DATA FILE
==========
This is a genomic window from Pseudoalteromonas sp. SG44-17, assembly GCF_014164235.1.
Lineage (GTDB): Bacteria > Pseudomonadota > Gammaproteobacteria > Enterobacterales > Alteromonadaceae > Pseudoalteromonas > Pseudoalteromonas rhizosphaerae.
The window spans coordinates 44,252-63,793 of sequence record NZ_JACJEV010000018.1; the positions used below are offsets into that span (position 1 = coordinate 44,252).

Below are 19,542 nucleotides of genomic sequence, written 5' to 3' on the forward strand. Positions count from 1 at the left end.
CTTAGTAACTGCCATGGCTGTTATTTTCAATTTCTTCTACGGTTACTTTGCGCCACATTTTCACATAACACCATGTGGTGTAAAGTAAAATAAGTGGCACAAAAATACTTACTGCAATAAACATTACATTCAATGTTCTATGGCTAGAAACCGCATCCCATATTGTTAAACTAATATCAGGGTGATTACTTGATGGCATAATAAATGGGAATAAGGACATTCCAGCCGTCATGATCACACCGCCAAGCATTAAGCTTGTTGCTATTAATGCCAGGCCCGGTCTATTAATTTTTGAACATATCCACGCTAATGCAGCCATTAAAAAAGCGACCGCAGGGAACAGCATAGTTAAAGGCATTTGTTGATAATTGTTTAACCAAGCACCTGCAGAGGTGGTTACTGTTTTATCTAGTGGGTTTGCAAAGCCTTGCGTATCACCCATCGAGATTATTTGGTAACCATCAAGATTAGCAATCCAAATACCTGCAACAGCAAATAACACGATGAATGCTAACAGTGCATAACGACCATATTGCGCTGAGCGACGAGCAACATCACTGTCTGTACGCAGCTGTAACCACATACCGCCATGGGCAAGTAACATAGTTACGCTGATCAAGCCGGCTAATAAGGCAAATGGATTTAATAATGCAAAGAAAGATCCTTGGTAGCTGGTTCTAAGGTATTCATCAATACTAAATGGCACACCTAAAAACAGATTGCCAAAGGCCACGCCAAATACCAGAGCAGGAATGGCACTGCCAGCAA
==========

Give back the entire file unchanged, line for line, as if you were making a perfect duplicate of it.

This is a genomic window from Pseudoalteromonas sp. SG44-17, assembly GCF_014164235.1.
Lineage (GTDB): Bacteria > Pseudomonadota > Gammaproteobacteria > Enterobacterales > Alteromonadaceae > Pseudoalteromonas > Pseudoalteromonas rhizosphaerae.
The window spans coordinates 44,252-63,793 of sequence record NZ_JACJEV010000018.1; the positions used below are offsets into that span (position 1 = coordinate 44,252).

Below are 19,542 nucleotides of genomic sequence, written 5' to 3' on the forward strand. Positions count from 1 at the left end.
CTTAGTAACTGCCATGGCTGTTATTTTCAATTTCTTCTACGGTTACTTTGCGCCACATTTTCACATAACACCATGTGGTGTAAAGTAAAATAAGTGGCACAAAAATACTTACTGCAATAAACATTACATTCAATGTTCTATGGCTAGAAACCGCATCCCATATTGTTAAACTAATATCAGGGTGATTACTTGATGGCATAATAAATGGGAATAAGGACATTCCAGCCGTCATGATCACACCGCCAAGCATTAAGCTTGTTGCTATTAATGCCAGGCCCGGTCTATTAATTTTTGAACATATCCACGCTAATGCAGCCATTAAAAAAGCGACCGCAGGGAACAGCATAGTTAAAGGCATTTGTTGATAATTGTTTAACCAAGCACCTGCAGAGGTGGTTACTGTTTTATCTAGTGGGTTTGCAAAGCCTTGCGTATCACCCATCGAGATTATTTGGTAACCATCAAGATTAGCAATCCAAATACCTGCAACAGCAAATAACACGATGAATGCTAACAGTGCATAACGACCATATTGCGCTGAGCGACGAGCAACATCACTGTCTGTACGCAGCTGTAACCACATACCGCCATGGGCAAGTAACATAGTTACGCTGATCAAGCCGGCTAATAAGGCAAATGGATTTAATAATGCAAAGAAAGATCCTTGGTAGCTGGTTCTAAGGTATTCATCAATACTAAATGGCACACCTAAAAACAGATTGCCAAAGGCCACGCCAAATACCAGAGCAGGAATGGCACTGCCAGCAA